This article is part of our series about “Divorce in New York”. You can find the links to the other articles at the bottom of the page.
When a divorcing couple heads to court, property division tends to be a chief concern. If you’re engaged in divorce proceedings, you may have heard the terms “community property” and “equitable distribution” thrown around, but you might not have any idea what they actually mean.
Well, these are the two basic models by which property is divided in a divorce case. Don’t worry, we’ll explain.
The quick answer is that New York is an “equitable distribution” state.
However, you’ll want to keep in mind that this information only comes into play if you’re relying on a family court for a decision regarding property division. This is called a contested divorce.
If you and your spouse can work it out on your own (or with the help of a divorce attorney or two), you guys are free to reach whatever separation agreement you find suitable, this is called an uncontested divorce. The court will give it their stamp of approval and call it a day.
The same basic procedure applies when the court honors your prenuptial agreement, and negotiations aren’t a part of your divorce process at all.
Of course, it’s unrealistic to imagine that divorcing spouses don’t keep in mind what a court would do when attempting to reach a deal. If you’ve hired an attorney or are undergoing divorce mediation, the law in your state will likely guide the negotiations.
In a community property state, the court will automatically award a 50/50 split of marital property (and marital debt), and each spouse will retain 100% of their separate property.
In an equitable distribution state, the court will attempt to make an “equitable division,” which just means a division based on holistic fairness, even if the property division doesn’t end up being 50/50. Seems simple enough, right?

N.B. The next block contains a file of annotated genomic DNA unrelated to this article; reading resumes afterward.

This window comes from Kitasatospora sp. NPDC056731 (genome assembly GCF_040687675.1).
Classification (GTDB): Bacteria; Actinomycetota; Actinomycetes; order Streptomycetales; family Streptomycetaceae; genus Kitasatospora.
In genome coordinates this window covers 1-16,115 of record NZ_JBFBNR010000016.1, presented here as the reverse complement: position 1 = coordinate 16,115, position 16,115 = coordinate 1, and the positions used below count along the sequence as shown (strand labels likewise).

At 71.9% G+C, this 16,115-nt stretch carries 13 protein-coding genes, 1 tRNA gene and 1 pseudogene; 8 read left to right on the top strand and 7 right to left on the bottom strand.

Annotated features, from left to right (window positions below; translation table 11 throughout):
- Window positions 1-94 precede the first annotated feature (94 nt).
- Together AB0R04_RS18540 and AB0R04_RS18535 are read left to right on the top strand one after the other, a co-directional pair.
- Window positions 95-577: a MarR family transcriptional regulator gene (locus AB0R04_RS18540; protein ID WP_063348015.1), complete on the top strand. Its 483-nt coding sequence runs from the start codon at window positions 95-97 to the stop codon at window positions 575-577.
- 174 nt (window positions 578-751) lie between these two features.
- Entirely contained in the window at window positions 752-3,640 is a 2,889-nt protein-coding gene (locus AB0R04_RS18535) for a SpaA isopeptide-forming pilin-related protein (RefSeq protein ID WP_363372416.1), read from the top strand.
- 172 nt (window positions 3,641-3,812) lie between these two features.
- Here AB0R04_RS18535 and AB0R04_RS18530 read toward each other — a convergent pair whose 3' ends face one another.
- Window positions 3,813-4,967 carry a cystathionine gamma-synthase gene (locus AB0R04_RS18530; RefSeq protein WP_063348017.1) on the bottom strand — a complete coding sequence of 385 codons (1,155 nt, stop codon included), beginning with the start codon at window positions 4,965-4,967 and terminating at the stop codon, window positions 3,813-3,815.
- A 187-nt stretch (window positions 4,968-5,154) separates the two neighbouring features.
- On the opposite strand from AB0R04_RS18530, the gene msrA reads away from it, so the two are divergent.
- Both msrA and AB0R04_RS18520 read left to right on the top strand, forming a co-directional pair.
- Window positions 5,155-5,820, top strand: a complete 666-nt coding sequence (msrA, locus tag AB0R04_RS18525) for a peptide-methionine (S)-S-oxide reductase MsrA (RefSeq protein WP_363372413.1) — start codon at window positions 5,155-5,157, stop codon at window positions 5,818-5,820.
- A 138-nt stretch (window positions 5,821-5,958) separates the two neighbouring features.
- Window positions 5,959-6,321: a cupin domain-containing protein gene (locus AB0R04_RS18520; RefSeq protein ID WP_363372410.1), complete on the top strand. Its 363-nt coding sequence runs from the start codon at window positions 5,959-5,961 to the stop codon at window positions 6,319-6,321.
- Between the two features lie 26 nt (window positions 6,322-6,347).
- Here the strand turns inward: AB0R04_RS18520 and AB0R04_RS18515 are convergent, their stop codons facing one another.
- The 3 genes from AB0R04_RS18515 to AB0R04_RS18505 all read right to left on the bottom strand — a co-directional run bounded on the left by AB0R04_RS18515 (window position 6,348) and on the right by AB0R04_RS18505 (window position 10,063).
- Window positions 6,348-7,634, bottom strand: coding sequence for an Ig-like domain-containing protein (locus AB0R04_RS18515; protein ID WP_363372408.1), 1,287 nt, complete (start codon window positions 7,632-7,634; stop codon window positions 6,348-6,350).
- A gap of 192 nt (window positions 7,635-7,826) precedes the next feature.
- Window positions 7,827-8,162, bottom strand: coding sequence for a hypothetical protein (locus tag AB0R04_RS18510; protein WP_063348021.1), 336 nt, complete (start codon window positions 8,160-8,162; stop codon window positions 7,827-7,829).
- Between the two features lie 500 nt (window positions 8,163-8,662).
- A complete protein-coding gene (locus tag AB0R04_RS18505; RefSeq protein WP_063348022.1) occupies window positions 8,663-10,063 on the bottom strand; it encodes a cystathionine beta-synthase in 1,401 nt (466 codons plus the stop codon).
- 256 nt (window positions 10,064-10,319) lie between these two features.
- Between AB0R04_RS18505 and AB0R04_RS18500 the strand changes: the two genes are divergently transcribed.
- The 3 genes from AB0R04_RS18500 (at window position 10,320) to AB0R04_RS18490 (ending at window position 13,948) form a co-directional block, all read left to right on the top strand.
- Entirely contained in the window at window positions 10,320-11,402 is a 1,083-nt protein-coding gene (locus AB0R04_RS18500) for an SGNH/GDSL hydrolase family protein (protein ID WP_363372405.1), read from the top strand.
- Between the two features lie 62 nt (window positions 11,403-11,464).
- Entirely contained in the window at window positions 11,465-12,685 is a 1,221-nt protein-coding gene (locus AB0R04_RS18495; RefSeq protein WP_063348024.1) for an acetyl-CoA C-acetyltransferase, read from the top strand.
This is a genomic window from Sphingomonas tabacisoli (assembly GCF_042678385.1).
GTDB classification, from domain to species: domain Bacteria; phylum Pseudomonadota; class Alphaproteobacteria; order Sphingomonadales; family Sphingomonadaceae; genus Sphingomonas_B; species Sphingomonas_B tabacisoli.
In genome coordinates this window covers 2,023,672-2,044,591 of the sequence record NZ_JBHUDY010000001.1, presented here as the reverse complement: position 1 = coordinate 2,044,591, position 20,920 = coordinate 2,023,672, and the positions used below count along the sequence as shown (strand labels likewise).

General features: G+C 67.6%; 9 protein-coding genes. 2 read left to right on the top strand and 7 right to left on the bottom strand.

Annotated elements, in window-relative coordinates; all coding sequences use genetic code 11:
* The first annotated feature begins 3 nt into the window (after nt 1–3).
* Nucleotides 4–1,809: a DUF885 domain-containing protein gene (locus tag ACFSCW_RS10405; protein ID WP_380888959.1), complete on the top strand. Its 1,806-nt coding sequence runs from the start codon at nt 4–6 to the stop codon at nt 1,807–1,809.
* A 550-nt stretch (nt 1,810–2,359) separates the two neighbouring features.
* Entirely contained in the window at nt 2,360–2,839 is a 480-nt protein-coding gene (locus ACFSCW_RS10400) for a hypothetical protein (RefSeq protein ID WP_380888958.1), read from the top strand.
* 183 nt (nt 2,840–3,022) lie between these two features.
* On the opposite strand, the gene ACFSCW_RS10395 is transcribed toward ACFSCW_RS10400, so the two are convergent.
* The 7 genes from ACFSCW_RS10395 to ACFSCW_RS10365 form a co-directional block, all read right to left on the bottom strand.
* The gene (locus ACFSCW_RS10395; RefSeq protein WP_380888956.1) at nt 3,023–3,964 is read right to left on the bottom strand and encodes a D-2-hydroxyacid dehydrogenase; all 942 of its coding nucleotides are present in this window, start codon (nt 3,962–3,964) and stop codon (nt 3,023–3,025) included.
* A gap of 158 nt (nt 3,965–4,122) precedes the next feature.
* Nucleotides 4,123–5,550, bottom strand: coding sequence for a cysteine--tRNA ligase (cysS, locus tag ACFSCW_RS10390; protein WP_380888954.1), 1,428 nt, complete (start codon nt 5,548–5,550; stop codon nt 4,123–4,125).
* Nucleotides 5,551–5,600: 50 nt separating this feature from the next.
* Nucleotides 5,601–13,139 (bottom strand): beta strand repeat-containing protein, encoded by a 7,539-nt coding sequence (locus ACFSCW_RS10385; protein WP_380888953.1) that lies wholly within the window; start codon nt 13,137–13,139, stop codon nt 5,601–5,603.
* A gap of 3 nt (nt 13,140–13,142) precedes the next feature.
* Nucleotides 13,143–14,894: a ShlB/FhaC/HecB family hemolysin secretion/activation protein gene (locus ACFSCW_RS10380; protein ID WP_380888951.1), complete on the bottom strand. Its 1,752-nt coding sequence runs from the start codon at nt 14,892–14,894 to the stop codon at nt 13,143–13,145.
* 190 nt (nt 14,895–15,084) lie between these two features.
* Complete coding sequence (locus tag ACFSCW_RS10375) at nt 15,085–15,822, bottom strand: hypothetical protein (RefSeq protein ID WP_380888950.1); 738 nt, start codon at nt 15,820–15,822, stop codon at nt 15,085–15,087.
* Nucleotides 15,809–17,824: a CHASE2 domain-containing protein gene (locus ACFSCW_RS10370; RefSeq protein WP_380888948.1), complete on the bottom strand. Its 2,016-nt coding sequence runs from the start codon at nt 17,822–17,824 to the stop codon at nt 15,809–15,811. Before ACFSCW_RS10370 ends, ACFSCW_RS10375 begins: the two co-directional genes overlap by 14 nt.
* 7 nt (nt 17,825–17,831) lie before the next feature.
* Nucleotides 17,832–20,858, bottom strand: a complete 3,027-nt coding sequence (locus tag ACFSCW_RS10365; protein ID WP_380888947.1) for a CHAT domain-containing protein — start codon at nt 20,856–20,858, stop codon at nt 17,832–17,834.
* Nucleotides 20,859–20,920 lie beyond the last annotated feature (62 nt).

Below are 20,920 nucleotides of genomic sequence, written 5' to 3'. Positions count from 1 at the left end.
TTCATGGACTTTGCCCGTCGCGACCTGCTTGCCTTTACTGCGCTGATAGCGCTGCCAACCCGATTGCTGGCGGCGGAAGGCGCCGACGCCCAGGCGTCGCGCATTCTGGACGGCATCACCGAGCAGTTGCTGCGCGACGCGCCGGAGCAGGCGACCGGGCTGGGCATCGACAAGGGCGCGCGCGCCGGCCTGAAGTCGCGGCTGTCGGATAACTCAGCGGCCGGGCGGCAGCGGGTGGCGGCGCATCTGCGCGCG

Of course, state legislatures don’t want each and every judge to make decisions based on their own whims and biases, so every equitable distribution state has a list of factors which the court must consider when reaching a determination.
Equitable distribution law varies state by state, which means a different set of factors depending on where you live. Some states only look at marital property (collectively referred to as the “marital estate”), while some states have the option of redistributing separate property as well.
As a side note, regardless of which model of property division the court is employing, it only applies to property, and not to the division of things like child custody (including both physical and legal custody), child support, and spousal support (a.k.a. alimony or spousal maintenance).
Now, of course, things like custody, spousal support, and child support can be implicated by the factors the court is instructed to consider under your state’s version of equitable distribution, but the consideration of these factors will not necessarily be determinative.
To learn more about how these factors might impact you, you’ll want to speak with an attorney. If you’re not sure about whether you even want to initiate a divorce action, the attorney-client relationship will protect what you discuss from reaching your spouse before you’re ready.
Now, you may or may not have enjoyed learning some broad strokes about the law, but how is property divided in a divorce in New York, anyway?
As mentioned earlier, in a New York divorce, the property is divided according to the equitable distribution model.
But we’re getting ahead of ourselves. Before we look at the equitable distribution factors considered in a New York divorce, let’s discuss the difference between marital property and separate property.
What is Marital Property?
Marital property is anything accrued during the marriage with the exception of gifts, inheritances, compensation for a personal injury to either spouse, and income generated by separate property (discussed below).
What is Separate Property?
Separate property is anything you or your spouse owned before you got married, plus any gifts, inheritances, compensation for a personal injury to either spouse, or income directly generated by any of the above (for example, interest earned on separate property assets).
Factors Considered Before a Judge Gives a Decision
Before a New York court issues a divorce judgment, here are the factors considered under New York’s model of equitable distribution.
- The length of the marriage.